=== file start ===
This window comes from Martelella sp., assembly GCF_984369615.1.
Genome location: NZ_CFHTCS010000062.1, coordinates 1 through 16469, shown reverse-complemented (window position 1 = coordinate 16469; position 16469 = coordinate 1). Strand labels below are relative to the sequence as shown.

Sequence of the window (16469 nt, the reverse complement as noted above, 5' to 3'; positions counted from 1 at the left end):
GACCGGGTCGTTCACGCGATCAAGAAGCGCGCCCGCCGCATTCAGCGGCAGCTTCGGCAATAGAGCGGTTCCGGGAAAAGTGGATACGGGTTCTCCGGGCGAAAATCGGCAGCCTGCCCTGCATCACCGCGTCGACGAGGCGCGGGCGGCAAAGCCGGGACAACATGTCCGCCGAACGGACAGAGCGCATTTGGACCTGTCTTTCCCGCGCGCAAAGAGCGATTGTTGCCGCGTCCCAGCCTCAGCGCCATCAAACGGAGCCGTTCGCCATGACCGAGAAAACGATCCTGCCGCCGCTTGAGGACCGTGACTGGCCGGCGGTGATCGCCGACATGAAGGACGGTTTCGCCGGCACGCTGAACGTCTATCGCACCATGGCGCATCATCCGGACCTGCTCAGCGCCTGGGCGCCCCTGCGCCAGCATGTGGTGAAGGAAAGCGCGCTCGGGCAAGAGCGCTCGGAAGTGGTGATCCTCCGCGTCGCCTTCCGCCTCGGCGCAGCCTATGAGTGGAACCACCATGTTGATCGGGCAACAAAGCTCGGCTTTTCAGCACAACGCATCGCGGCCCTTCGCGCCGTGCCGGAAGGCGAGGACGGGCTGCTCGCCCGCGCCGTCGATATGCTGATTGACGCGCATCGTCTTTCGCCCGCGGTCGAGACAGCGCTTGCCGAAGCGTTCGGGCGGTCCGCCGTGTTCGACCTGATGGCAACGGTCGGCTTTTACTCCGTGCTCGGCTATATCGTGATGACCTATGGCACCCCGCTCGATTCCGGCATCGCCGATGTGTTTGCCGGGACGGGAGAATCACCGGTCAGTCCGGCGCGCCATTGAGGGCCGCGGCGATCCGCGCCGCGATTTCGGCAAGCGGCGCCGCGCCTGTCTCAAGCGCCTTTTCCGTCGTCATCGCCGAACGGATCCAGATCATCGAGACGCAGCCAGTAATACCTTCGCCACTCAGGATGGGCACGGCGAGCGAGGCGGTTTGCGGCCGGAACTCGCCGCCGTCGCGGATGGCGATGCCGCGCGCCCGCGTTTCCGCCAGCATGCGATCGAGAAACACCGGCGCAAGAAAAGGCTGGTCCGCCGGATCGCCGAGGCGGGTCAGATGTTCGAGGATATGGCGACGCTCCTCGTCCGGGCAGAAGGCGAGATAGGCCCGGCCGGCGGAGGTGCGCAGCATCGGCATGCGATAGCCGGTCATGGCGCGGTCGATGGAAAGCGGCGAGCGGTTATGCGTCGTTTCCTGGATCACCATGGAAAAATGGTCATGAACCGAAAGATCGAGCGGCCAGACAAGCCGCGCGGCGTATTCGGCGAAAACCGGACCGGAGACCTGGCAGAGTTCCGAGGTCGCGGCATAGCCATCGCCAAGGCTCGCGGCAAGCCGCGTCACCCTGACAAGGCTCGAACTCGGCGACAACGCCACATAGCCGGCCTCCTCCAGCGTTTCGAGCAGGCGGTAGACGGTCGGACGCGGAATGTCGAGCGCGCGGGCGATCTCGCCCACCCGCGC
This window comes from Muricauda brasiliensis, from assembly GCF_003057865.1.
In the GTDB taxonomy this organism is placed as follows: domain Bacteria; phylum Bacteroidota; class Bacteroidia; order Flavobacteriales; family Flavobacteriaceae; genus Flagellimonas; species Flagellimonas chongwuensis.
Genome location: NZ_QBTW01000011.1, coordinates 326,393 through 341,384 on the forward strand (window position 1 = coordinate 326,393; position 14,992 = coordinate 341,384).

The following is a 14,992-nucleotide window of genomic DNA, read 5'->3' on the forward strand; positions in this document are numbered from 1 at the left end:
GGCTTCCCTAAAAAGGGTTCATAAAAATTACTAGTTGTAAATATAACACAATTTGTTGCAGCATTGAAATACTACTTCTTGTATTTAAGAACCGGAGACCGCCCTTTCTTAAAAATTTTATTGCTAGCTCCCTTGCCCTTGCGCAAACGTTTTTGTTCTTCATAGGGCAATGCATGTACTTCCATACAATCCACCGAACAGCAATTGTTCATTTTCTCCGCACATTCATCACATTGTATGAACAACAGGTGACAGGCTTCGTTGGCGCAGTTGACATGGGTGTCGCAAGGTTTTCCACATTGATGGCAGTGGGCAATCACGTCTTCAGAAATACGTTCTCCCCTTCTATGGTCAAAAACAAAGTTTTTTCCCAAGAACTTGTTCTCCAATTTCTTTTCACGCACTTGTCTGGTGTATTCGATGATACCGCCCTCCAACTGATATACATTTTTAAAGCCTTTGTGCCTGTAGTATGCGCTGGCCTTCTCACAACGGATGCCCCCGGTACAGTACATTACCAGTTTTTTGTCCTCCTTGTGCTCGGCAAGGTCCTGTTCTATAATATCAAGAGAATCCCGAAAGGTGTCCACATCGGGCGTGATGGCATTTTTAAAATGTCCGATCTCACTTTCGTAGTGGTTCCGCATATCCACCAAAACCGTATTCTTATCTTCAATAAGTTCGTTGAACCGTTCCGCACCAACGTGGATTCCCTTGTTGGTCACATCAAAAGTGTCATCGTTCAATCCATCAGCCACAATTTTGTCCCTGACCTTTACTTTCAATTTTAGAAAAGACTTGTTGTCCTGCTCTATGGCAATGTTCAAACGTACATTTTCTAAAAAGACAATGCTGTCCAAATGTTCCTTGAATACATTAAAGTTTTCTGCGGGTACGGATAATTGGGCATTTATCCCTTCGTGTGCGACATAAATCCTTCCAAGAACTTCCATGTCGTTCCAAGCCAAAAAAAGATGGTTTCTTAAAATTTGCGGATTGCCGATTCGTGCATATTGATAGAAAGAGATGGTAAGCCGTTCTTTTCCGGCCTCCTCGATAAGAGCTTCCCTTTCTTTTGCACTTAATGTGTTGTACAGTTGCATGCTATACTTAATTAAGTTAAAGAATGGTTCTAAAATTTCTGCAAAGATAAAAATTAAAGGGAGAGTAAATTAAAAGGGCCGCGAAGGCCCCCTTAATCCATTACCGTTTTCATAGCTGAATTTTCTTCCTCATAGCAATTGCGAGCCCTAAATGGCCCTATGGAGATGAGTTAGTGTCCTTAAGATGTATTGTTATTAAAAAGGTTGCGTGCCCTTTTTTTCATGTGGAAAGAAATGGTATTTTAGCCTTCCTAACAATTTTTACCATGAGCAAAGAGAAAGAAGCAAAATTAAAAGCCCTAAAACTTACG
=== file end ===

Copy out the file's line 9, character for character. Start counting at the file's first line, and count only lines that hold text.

GGCTTCCCTAAAAAGGGTTCATAAAAATTACTAGTTGTAAATATAACACAATTTGTTGCAGCATTGAAATACTACTTCTTGTATTTAAGAACCGGAGACCGCCCTTTCTTAAAAATTTTATTGCTAGCTCCCTTGCCCTTGCGCAAACGTTTTTGTTCTTCATAGGGCAATGCATGTACTTCCATACAATCCACCGAACAGCAATTGTTCATTTTCTCCGCACATTCATCACATTGTATGAACAACAGGTGACAGGCTTCGTTGGCGCAGTTGACATGGGTGTCGCAAGGTTTTCCACATTGATGGCAGTGGGCAATCACGTCTTCAGAAATACGTTCTCCCCTTCTATGGTCAAAAACAAAGTTTTTTCCCAAGAACTTGTTCTCCAATTTCTTTTCACGCACTTGTCTGGTGTATTCGATGATACCGCCCTCCAACTGATATACATTTTTAAAGCCTTTGTGCCTGTAGTATGCGCTGGCCTTCTCACAACGGATGCCCCCGGTACAGTACATTACCAGTTTTTTGTCCTCCTTGTGCTCGGCAAGGTCCTGTTCTATAATATCAAGAGAATCCCGAAAGGTGTCCACATCGGGCGTGATGGCATTTTTAAAATGTCCGATCTCACTTTCGTAGTGGTTCCGCATATCCACCAAAACCGTATTCTTATCTTCAATAAGTTCGTTGAACCGTTCCGCACCAACGTGGATTCCCTTGTTGGTCACATCAAAAGTGTCATCGTTCAATCCATCAGCCACAATTTTGTCCCTGACCTTTACTTTCAATTTTAGAAAAGACTTGTTGTCCTGCTCTATGGCAATGTTCAAACGTACATTTTCTAAAAAGACAATGCTGTCCAAATGTTCCTTGAATACATTAAAGTTTTCTGCGGGTACGGATAATTGGGCATTTATCCCTTCGTGTGCGACATAAATCCTTCCAAGAACTTCCATGTCGTTCCAAGCCAAAAAAAGATGGTTTCTTAAAATTTGCGGATTGCCGATTCGTGCATATTGATAGAAAGAGATGGTAAGCCGTTCTTTTCCGGCCTCCTCGATAAGAGCTTCCCTTTCTTTTGCACTTAATGTGTTGTACAGTTGCATGCTATACTTAATTAAGTTAAAGAATGGTTCTAAAATTTCTGCAAAGATAAAAATTAAAGGGAGAGTAAATTAAAAGGGCCGCGAAGGCCCCCTTAATCCATTACCGTTTTCATAGCTGAATTTTCTTCCTCATAGCAATTGCGAGCCCTAAATGGCCCTATGGAGATGAGTTAGTGTCCTTAAGATGTATTGTTATTAAAAAGGTTGCGTGCCCTTTTTTTCATGTGGAAAGAAATGGTATTTTAGCCTTCCTAACAATTTTTACCATGAGCAAAGAGAAAGAAGCAAAATTAAAAGCCCTAAAACTTACG